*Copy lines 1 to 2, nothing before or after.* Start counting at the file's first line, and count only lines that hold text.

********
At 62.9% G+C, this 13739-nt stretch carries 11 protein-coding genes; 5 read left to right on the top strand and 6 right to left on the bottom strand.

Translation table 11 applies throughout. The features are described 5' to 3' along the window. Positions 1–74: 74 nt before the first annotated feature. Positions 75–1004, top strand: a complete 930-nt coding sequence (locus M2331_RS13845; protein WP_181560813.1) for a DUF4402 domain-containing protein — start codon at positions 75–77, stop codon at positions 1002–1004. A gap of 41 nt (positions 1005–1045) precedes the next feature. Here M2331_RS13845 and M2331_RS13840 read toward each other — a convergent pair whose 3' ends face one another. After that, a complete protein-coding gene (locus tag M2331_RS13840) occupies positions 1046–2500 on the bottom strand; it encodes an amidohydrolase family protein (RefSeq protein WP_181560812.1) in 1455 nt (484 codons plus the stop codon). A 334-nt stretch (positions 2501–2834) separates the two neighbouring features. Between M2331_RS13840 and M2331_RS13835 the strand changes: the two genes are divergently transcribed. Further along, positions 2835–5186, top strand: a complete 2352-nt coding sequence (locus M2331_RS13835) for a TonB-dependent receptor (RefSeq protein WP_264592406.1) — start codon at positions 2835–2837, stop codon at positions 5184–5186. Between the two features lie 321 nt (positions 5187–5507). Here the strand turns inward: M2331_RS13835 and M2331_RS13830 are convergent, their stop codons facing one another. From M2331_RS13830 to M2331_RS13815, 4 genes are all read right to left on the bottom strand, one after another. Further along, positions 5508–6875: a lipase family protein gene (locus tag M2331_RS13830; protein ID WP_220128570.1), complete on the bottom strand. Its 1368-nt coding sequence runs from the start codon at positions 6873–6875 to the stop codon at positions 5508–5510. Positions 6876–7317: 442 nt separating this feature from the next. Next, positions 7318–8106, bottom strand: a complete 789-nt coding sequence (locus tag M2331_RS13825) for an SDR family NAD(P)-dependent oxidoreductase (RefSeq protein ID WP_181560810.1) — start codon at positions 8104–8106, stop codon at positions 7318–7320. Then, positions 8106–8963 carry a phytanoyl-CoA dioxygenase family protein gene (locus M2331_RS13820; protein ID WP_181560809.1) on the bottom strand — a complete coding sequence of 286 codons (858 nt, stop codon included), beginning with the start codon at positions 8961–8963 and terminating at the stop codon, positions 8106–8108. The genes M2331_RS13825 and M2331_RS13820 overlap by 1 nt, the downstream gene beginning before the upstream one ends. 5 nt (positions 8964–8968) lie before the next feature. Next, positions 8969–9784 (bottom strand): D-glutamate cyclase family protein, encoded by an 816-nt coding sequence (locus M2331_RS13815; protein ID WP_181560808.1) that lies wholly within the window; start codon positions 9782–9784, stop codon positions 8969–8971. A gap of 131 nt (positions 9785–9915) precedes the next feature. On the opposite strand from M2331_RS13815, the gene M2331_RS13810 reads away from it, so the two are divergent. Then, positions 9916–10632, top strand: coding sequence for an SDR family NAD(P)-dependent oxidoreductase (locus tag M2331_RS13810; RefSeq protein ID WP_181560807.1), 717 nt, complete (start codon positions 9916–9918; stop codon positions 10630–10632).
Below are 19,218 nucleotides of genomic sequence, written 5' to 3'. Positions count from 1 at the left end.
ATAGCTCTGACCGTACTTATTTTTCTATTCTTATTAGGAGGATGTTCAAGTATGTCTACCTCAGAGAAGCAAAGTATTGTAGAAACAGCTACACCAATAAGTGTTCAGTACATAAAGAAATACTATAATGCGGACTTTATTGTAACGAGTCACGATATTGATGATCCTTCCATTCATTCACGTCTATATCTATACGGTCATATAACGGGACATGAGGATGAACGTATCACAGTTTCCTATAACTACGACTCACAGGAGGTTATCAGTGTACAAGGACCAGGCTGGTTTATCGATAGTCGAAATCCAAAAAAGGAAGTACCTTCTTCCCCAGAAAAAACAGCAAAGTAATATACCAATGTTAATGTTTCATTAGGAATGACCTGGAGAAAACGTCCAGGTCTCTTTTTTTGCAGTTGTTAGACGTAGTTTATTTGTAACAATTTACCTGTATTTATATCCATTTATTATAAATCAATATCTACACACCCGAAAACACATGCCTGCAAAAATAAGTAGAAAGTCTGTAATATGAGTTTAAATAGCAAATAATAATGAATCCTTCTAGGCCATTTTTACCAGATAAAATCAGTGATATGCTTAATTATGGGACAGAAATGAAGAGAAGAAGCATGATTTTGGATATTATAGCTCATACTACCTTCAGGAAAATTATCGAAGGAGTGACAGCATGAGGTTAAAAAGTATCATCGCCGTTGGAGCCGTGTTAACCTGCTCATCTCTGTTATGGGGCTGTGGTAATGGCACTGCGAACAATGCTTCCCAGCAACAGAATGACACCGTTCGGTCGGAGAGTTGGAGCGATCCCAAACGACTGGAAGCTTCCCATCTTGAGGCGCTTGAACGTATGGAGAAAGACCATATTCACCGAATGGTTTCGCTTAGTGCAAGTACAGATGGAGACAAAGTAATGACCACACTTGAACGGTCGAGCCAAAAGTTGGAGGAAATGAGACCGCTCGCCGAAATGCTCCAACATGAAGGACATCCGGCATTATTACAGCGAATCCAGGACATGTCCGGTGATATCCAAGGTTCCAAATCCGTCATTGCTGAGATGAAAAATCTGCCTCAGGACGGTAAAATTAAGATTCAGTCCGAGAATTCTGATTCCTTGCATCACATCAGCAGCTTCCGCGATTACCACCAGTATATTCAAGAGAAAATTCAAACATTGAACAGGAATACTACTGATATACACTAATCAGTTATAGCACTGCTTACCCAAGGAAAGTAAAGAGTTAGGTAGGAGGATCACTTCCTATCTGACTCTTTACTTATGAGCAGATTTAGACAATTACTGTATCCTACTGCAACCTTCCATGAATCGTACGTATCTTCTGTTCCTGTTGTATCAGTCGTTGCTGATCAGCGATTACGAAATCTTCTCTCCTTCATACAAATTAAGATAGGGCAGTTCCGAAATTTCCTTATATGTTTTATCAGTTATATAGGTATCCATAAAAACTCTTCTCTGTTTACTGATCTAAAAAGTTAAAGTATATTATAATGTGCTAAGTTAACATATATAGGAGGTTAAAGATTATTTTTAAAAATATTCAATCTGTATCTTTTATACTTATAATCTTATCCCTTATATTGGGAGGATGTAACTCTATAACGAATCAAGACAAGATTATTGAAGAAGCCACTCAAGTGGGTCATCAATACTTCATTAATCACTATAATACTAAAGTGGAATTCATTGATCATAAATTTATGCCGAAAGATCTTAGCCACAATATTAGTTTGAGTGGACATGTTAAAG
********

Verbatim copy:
At 62.9% G+C, this 13739-nt stretch carries 11 protein-coding genes; 5 read left to right on the top strand and 6 right to left on the bottom strand.

Translation table 11 applies throughout. The features are described 5' to 3' along the window. Positions 1–74: 74 nt before the first annotated feature. Positions 75–1004, top strand: a complete 930-nt coding sequence (locus M2331_RS13845; protein WP_181560813.1) for a DUF4402 domain-containing protein — start codon at positions 75–77, stop codon at positions 1002–1004. A gap of 41 nt (positions 1005–1045) precedes the next feature. Here M2331_RS13845 and M2331_RS13840 read toward each other — a convergent pair whose 3' ends face one another. After that, a complete protein-coding gene (locus tag M2331_RS13840) occupies positions 1046–2500 on the bottom strand; it encodes an amidohydrolase family protein (RefSeq protein WP_181560812.1) in 1455 nt (484 codons plus the stop codon). A 334-nt stretch (positions 2501–2834) separates the two neighbouring features. Between M2331_RS13840 and M2331_RS13835 the strand changes: the two genes are divergently transcribed. Further along, positions 2835–5186, top strand: a complete 2352-nt coding sequence (locus M2331_RS13835) for a TonB-dependent receptor (RefSeq protein WP_264592406.1) — start codon at positions 2835–2837, stop codon at positions 5184–5186. Between the two features lie 321 nt (positions 5187–5507). Here the strand turns inward: M2331_RS13835 and M2331_RS13830 are convergent, their stop codons facing one another. From M2331_RS13830 to M2331_RS13815, 4 genes are all read right to left on the bottom strand, one after another. Further along, positions 5508–6875: a lipase family protein gene (locus tag M2331_RS13830; protein ID WP_220128570.1), complete on the bottom strand. Its 1368-nt coding sequence runs from the start codon at positions 6873–6875 to the stop codon at positions 5508–5510. Positions 6876–7317: 442 nt separating this feature from the next. Next, positions 7318–8106, bottom strand: a complete 789-nt coding sequence (locus tag M2331_RS13825) for an SDR family NAD(P)-dependent oxidoreductase (RefSeq protein ID WP_181560810.1) — start codon at positions 8104–8106, stop codon at positions 7318–7320. Then, positions 8106–8963 carry a phytanoyl-CoA dioxygenase family protein gene (locus M2331_RS13820; protein ID WP_181560809.1) on the bottom strand — a complete coding sequence of 286 codons (858 nt, stop codon included), beginning with the start codon at positions 8961–8963 and terminating at the stop codon, positions 8106–8108. The genes M2331_RS13825 and M2331_RS13820 overlap by 1 nt, the downstream gene beginning before the upstream one ends. 5 nt (positions 8964–8968) lie before the next feature. Next, positions 8969–9784 (bottom strand): D-glutamate cyclase family protein, encoded by an 816-nt coding sequence (locus M2331_RS13815; protein ID WP_181560808.1) that lies wholly within the window; start codon positions 9782–9784, stop codon positions 8969–8971. A gap of 131 nt (positions 9785–9915) precedes the next feature. On the opposite strand from M2331_RS13815, the gene M2331_RS13810 reads away from it, so the two are divergent. Then, positions 9916–10632, top strand: coding sequence for an SDR family NAD(P)-dependent oxidoreductase (locus tag M2331_RS13810; RefSeq protein ID WP_181560807.1), 717 nt, complete (start codon positions 9916–9918; stop codon positions 10630–10632).